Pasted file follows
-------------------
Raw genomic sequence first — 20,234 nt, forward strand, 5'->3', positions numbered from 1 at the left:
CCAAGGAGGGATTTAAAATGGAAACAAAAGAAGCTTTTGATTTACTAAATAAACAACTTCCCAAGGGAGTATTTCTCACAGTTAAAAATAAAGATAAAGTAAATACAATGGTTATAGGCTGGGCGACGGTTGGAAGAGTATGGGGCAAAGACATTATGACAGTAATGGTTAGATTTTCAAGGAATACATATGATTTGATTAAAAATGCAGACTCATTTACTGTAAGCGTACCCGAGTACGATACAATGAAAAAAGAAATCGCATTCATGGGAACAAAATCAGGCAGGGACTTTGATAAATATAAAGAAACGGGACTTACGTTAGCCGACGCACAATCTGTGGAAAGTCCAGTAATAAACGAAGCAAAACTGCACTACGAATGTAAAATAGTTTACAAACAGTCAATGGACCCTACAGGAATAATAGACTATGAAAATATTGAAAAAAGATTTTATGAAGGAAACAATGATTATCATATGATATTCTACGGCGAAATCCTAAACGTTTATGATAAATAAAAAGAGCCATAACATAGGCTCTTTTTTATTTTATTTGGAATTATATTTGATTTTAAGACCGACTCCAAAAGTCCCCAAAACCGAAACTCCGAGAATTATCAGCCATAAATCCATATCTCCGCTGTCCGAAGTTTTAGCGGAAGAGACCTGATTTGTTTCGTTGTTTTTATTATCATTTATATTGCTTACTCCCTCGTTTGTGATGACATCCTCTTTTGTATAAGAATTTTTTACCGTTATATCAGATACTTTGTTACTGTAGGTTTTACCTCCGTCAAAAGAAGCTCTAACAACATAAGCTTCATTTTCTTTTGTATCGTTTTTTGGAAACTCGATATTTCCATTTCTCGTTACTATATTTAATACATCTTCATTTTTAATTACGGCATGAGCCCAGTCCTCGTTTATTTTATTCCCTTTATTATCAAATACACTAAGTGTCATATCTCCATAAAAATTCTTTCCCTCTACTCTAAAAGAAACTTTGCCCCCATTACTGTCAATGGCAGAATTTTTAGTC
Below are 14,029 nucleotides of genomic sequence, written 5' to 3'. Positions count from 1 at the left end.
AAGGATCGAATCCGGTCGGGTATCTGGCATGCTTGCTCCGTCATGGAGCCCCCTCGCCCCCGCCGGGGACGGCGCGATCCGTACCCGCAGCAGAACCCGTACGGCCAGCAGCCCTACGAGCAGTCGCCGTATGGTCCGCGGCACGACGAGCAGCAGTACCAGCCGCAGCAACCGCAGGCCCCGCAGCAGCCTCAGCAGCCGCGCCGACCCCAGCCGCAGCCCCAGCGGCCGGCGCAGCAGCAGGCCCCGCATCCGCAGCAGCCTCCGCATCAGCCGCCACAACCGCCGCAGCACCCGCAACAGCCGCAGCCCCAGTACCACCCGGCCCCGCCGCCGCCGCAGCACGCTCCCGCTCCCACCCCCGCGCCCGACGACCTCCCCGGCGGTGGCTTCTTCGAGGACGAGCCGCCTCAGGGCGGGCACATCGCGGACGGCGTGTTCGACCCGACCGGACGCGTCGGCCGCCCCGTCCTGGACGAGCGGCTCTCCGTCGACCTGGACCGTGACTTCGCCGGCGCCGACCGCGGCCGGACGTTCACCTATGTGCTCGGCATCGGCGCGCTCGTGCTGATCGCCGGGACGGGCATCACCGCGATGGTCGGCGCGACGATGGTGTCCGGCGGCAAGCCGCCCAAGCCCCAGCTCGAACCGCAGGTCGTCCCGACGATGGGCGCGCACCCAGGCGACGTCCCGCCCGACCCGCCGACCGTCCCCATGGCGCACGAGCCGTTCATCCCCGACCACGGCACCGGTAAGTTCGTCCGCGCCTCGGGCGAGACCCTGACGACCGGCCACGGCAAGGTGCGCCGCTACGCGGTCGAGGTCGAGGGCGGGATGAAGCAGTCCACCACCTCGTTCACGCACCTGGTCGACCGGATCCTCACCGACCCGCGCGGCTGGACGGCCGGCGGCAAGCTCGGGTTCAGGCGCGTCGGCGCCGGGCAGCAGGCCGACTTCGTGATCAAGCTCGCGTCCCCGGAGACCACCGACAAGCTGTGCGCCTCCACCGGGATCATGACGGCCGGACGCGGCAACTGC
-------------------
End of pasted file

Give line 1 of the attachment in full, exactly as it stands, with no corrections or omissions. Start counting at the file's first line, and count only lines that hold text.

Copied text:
Raw genomic sequence first — 20,234 nt, forward strand, 5'->3', positions numbered from 1 at the left: